So it appears that the base offset may be the same (or very similar) for all Intel 520 SSDs, but the average period at which the Power-on Hours Count increments can vary between individual Intel 520 SSDs.
It would be useful to get some information from Intel about how to interpret the SMART statistic 'Power-on Hours Count' (Attribute 09) for a 520 Series SSD.
I hope the following information answers your questions:
The description of Power-on hours count (09h) as explained in the specifications document:
"The raw value reports two values: the first 4 bytes report the cumulative number of power-on hours over the life of the device, the remaining bytes report the number of milliseconds since the last hour increment. The On/Off status of the Device Initiated Power Management (DIPM) feature will affect the number of hours reported.
If DIPM is turned On, the recorded value for power-on hours does not include the time that the device is in a "slumber" state. If DIPM is turned Off, the recorded value for power-on hours should match the clock time, as all three device states are counted: active, idle and slumber."
Therefore power management really affects this attribute. I know it is a different model but we have a similar discussion with more information here: /thread/48978 https://communities.intel.com/thread/48978
I had wondered about DIPM, however my Intel 520 SSD is installed in a desktop machine and I believed that DIPM was disabled.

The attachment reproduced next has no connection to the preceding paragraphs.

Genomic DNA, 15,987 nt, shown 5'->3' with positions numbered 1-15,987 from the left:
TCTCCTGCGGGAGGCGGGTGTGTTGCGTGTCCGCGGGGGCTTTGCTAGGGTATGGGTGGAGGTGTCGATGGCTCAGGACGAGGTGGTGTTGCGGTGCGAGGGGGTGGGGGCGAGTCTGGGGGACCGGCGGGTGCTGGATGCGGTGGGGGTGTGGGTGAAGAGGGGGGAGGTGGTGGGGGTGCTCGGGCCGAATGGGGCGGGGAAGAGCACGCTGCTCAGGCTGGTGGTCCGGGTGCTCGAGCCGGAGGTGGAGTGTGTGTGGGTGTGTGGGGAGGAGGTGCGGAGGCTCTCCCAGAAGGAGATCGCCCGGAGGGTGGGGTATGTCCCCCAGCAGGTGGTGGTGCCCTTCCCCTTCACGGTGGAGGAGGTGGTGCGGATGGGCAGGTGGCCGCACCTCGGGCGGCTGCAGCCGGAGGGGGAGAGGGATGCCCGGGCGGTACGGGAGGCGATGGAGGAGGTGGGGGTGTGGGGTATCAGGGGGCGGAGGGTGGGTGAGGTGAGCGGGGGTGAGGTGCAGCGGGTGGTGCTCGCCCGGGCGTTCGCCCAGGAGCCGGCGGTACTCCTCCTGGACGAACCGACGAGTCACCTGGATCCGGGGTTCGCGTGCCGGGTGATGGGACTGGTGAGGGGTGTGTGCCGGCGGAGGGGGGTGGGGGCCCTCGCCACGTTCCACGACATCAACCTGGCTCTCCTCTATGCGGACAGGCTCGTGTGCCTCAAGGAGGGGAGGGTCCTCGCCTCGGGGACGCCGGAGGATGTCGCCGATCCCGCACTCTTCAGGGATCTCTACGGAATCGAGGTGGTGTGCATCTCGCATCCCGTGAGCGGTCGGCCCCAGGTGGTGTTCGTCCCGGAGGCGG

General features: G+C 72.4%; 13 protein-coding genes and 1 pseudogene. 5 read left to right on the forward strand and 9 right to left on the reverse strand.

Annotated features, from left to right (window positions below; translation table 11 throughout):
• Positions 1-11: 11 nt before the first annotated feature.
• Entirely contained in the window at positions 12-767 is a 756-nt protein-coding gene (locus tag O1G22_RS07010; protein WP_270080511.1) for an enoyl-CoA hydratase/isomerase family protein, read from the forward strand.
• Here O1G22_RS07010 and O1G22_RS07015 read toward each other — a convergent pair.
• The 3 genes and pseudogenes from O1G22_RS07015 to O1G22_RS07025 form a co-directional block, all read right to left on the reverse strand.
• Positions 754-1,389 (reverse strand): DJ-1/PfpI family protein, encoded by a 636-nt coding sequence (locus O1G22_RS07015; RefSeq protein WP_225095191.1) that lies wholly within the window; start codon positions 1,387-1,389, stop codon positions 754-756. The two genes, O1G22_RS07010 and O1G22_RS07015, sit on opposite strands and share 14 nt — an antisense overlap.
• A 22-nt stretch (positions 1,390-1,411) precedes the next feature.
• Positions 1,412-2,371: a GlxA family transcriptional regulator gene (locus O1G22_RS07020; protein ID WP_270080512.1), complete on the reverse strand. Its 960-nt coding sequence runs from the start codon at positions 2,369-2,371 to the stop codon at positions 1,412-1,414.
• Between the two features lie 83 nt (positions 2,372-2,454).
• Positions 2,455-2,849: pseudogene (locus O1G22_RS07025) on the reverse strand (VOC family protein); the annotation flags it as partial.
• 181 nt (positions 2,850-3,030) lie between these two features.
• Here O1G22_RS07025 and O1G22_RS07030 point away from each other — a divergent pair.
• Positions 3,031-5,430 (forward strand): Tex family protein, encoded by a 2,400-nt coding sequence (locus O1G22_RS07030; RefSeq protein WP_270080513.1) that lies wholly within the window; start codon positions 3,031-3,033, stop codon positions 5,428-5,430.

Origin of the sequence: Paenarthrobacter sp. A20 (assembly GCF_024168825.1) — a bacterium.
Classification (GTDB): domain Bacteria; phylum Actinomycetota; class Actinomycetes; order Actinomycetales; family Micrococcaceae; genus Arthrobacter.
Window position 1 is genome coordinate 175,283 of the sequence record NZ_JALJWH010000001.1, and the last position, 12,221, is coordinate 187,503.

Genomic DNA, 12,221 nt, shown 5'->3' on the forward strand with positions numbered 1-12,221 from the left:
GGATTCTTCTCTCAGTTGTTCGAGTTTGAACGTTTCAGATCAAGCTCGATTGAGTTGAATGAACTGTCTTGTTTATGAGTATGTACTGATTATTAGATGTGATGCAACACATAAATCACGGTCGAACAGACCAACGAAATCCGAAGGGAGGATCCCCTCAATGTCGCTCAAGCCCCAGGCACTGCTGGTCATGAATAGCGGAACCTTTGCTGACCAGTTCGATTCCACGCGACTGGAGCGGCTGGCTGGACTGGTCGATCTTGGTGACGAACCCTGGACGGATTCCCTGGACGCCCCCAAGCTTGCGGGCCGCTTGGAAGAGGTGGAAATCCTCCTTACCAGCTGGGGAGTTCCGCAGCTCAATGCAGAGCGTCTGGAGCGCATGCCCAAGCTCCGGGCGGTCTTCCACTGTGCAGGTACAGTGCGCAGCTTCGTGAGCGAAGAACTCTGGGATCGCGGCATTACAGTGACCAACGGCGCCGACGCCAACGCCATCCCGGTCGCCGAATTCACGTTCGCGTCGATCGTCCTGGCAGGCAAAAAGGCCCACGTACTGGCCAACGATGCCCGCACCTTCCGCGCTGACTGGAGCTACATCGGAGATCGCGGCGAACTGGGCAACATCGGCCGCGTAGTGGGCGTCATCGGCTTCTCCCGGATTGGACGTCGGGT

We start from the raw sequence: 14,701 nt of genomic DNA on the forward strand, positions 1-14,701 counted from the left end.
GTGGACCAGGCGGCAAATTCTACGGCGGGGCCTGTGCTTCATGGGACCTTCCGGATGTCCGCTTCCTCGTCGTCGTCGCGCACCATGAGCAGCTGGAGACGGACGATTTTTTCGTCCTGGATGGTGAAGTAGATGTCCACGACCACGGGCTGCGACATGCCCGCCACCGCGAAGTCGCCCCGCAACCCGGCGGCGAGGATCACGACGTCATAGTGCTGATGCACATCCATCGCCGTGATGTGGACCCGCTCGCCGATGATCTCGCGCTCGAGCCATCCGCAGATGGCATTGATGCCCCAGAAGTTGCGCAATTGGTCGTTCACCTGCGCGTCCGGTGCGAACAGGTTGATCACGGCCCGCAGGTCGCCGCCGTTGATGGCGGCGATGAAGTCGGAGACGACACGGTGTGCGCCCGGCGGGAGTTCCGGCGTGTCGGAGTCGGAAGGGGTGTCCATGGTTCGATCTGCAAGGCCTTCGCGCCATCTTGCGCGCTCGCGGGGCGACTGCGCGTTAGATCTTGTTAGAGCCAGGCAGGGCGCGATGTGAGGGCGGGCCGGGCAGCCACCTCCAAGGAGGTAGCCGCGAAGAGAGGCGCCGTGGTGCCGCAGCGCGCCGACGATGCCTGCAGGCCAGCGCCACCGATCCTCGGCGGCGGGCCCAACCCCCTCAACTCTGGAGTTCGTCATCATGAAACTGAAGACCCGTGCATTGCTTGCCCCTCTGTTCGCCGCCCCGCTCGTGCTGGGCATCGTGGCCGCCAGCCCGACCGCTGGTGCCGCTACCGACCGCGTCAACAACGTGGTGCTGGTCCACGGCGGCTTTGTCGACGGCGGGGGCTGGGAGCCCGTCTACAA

According to the specification quoted above the recorded value for the power-on hours should therefore match the clock time.
I have just confirmed that DIPM is disabled using the Intel SSD Toolbox and the instructions given in the discussion thread that you referred to - Word 79 Bit 3 is set to zero.
So I am still puzzled...
Bit late in the day, but I have a system with two Intel 520 480GB SSDs in a RAID config, and two Western Digital 1TB hard disks in a separate RAID config.
The power-on hours counts are as follows:
The WDC hours average to 2.93 years
The SSD hours, using (base 894811 and 0.926 divisor), average to 1.17 years.
So I guess the base is not the same for all.
The SMART stats from the SSDs don't look all that plausible. I got this system in April 2013 and the SSDs still say normalised Media Wearout Indicator 100 (= no wear).
I wanted to know when to replace these SSDs before they fail on me. But it seems the stats are not much help.
As you may know the Power on Hours Count of the Intel® SSD 520 Series has an offset (894794) that has to be taken off the reported value to obtain the actual power on hours count.
The Media Wearout Indicator is actually the best way to determine the expected remaining life of your drive, as the normalized value declines from 100 to 1 as the average erase cycle count increases from 0 to the maximum rated cycles. Once it reaches 1, the SSD may continue to work well, however, it would mean that it reached the maximum rated cycles for the NAND memory.
Thanks. Yes, well as I clearly stated in my post, I have adjusted for the offset.
What do you make of the fact the the normalised Media Wearout Indicator is still 100 after being used every day, but off at night, since April 2013? Do you think that figure can be trusted?
Please keep in mind that the Intel® SSD 520 does not count power-on hours when it is in low power mode (standby), this is probably the reason why the Hard Disk drives show a higher amount of hours.
Regarding the Media Wearout Indicator, we consider it to be the best method to estimate the wear of the NAND chips. We are not aware of misreporting issues in this attribute of the Intel® SSD 520 Series.
It is worth to mention that the amount of writes is the main factor in the wear of the drive, if a system does mostly reads, then we would expect the SSD to have a longer lifetime.